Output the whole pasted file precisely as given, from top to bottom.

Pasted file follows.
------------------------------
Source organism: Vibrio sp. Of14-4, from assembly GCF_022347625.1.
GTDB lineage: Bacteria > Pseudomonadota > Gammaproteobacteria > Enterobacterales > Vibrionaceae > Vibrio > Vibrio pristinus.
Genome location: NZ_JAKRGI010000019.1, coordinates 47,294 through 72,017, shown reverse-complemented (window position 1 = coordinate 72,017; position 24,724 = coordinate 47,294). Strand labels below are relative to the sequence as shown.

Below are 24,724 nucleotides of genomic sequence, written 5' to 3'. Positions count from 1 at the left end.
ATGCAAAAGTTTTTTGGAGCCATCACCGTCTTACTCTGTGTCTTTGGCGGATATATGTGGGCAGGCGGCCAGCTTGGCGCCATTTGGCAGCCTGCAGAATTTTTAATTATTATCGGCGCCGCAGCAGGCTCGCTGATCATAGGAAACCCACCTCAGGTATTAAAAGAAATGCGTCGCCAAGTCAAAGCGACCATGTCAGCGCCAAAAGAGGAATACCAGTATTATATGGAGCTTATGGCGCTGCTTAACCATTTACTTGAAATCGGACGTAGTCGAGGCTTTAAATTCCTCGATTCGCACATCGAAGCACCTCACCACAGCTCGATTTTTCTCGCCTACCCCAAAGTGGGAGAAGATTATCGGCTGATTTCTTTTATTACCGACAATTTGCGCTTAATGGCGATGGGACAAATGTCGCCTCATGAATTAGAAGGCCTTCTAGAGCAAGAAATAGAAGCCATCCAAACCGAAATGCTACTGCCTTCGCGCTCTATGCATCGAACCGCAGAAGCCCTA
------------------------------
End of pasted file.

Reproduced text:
Source organism: Vibrio sp. Of14-4, from assembly GCF_022347625.1.
GTDB lineage: Bacteria > Pseudomonadota > Gammaproteobacteria > Enterobacterales > Vibrionaceae > Vibrio > Vibrio pristinus.
Genome location: NZ_JAKRGI010000019.1, coordinates 47,294 through 72,017, shown reverse-complemented (window position 1 = coordinate 72,017; position 24,724 = coordinate 47,294). Strand labels below are relative to the sequence as shown.

Below are 24,724 nucleotides of genomic sequence, written 5' to 3'. Positions count from 1 at the left end.
ATGCAAAAGTTTTTTGGAGCCATCACCGTCTTACTCTGTGTCTTTGGCGGATATATGTGGGCAGGCGGCCAGCTTGGCGCCATTTGGCAGCCTGCAGAATTTTTAATTATTATCGGCGCCGCAGCAGGCTCGCTGATCATAGGAAACCCACCTCAGGTATTAAAAGAAATGCGTCGCCAAGTCAAAGCGACCATGTCAGCGCCAAAAGAGGAATACCAGTATTATATGGAGCTTATGGCGCTGCTTAACCATTTACTTGAAATCGGACGTAGTCGAGGCTTTAAATTCCTCGATTCGCACATCGAAGCACCTCACCACAGCTCGATTTTTCTCGCCTACCCCAAAGTGGGAGAAGATTATCGGCTGATTTCTTTTATTACCGACAATTTGCGCTTAATGGCGATGGGACAAATGTCGCCTCATGAATTAGAAGGCCTTCTAGAGCAAGAAATAGAAGCCATCCAAACCGAAATGCTACTGCCTTCGCGCTCTATGCATCGAACCGCAGAAGCCCTA